Deep Vein Thrombosis: Causes, Symptoms and Treatment
DVT (deep vein thrombosis) is a circulatory condition comprising the formation of a blood clot within a vein, most commonly in the leg, but other areas of the body such as the arms or pelvis can also be affected. Although not life-threatening in itself, the possibility of a clot travelling to the lungs poses a potentially very serious threat.
Perhaps the best known cause of DVT is a lack of movement,putting the long-term immobile at a higher risk, particularly those in hospital following a surgical procedure. The condition is also often associated with air travel, when an individual may be sitting in the same position for several hours, possibly in combination with other risk factors such as dehydration, age, the use of hormonal contraceptives or obesity. It is more common amongst men and can also be a hereditary condition.
In some instances there are no obvious symptoms of DVT, but pain, swelling, heat and redness at the site of the clot are often seen. There may also be visible enlargement of surface veins in this area. If DVT is suspected the individual should be taken straight to hospital where tests can be carried out to determine if this is indeed the case, including blood tests and the use of ultrasound or x-rays.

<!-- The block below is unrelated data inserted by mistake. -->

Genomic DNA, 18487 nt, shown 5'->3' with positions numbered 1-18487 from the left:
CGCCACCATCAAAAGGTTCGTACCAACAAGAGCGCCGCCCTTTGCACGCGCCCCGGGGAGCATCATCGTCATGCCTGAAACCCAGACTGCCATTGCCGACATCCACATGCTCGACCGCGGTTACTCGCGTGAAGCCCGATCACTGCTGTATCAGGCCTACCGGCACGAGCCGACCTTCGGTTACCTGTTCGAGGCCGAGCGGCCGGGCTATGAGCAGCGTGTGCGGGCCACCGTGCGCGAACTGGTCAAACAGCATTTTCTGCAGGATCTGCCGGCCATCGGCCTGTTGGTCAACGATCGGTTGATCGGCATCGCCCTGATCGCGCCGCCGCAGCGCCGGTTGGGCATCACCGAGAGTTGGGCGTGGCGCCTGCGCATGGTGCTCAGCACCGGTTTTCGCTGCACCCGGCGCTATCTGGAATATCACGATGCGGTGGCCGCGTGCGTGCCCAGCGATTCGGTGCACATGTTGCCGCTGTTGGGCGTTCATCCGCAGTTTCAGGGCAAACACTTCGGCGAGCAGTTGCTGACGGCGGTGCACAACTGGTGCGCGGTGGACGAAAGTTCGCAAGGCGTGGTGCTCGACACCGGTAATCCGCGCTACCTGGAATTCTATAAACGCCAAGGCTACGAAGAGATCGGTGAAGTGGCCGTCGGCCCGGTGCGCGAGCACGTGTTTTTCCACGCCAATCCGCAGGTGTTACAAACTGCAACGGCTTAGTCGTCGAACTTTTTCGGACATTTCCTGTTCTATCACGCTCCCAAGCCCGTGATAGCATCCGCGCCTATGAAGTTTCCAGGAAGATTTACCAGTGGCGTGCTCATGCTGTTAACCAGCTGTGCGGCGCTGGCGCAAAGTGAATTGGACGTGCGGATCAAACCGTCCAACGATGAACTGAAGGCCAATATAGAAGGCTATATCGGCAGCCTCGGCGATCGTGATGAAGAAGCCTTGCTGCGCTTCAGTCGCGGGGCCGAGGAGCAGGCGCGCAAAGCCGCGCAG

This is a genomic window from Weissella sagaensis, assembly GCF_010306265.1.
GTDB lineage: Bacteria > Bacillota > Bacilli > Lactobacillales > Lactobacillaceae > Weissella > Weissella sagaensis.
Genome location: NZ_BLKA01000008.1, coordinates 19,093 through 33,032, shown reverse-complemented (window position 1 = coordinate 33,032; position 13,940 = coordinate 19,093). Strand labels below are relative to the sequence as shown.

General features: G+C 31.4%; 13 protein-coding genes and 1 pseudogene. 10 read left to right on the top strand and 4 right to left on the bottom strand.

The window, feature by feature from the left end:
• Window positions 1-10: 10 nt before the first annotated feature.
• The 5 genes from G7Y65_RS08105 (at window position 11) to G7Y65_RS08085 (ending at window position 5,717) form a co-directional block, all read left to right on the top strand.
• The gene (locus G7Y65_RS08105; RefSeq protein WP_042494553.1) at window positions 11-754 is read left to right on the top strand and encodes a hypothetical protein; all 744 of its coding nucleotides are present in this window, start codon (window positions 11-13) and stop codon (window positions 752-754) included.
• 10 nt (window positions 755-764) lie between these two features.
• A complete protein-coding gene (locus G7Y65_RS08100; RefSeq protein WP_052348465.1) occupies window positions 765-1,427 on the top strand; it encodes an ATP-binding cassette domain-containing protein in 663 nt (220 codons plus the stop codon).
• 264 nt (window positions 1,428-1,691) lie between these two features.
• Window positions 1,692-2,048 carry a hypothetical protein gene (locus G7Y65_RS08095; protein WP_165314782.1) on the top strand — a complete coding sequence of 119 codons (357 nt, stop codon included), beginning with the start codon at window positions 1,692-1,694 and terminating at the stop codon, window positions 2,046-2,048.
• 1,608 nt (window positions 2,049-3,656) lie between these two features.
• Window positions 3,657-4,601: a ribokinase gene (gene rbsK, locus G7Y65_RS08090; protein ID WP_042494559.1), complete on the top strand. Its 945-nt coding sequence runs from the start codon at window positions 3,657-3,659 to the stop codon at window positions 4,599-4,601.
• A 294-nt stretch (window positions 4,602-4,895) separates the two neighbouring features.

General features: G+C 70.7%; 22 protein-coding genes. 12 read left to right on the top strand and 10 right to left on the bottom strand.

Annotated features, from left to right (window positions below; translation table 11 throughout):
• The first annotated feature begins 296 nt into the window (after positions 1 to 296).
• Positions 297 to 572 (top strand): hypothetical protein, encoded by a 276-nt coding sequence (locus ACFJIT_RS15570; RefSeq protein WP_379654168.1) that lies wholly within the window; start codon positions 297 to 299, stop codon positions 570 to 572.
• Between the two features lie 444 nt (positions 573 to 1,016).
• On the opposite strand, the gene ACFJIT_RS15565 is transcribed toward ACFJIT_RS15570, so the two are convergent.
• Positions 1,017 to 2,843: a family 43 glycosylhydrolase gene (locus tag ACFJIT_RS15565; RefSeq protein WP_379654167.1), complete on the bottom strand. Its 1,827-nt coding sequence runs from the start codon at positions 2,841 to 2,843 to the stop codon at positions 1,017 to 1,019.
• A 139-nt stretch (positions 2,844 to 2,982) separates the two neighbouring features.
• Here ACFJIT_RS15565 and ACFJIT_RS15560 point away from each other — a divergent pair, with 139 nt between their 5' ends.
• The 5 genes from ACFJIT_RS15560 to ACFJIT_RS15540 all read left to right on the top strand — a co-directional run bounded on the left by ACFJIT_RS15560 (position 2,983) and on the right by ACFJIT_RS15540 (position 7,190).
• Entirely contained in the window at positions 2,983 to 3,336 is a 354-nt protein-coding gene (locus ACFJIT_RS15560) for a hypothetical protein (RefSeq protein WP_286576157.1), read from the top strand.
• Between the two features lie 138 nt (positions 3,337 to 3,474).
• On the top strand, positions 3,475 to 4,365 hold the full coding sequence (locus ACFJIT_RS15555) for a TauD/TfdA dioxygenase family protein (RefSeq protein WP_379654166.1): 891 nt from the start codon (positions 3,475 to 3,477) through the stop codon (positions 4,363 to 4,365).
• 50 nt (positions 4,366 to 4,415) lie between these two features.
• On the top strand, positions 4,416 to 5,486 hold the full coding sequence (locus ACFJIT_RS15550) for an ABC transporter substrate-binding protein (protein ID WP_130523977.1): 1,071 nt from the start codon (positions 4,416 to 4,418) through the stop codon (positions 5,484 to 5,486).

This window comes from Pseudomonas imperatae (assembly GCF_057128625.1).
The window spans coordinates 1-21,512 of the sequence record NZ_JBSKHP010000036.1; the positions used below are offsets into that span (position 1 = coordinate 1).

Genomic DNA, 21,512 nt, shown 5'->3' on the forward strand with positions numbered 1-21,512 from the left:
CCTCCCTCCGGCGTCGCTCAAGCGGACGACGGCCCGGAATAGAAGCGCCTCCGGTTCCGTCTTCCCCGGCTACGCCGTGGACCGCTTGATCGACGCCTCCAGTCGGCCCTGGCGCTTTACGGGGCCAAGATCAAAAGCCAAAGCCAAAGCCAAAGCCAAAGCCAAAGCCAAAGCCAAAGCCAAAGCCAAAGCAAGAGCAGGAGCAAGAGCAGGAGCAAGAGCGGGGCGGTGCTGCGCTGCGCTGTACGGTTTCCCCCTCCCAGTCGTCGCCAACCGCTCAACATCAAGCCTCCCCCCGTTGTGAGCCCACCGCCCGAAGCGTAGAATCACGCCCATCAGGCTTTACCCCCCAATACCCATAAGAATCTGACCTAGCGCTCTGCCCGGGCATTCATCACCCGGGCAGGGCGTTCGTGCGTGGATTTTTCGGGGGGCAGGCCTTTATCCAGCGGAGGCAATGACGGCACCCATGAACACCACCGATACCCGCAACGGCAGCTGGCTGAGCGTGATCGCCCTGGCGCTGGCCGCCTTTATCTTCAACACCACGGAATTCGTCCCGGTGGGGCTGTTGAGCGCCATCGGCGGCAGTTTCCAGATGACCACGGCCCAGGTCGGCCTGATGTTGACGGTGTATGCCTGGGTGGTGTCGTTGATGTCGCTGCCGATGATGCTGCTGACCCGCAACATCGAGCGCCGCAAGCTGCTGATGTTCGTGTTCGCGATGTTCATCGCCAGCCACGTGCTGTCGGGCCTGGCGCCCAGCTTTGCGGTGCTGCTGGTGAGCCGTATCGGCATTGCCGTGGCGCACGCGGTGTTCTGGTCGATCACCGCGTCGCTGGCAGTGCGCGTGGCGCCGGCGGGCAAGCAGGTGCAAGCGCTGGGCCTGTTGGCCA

NON-SURGICAL TREATMENT AND PREVENTION
Patients will usually be prescribed anticoagulant drugs to prevent the exisiting clot from getting any larger and to stop any more forming. In time, with no further complications, the body will break down the clot in the vein. There are also a number of preventative methods which can be undertaken by those at risk from DVT. Compression stockings are a popular choice and are available in varying degrees of tightness (known as grades), depending on the needs and tolerance of the individual patient. These should generally be worn on a daily basis and will need renewing every three to six months.
Certain exercises are also effective in terms of both treatment and prevention, particularly walking which improves circulation. Raising the legs when sitting down can also be beneficial, ensuring the feet are higher than the hips.It is important when sitting for long periods, particularly when on an aircraft, to get up and move about at regular intervals and to exercise the calf muscles even when sitting, by gently rotating the feet, for example.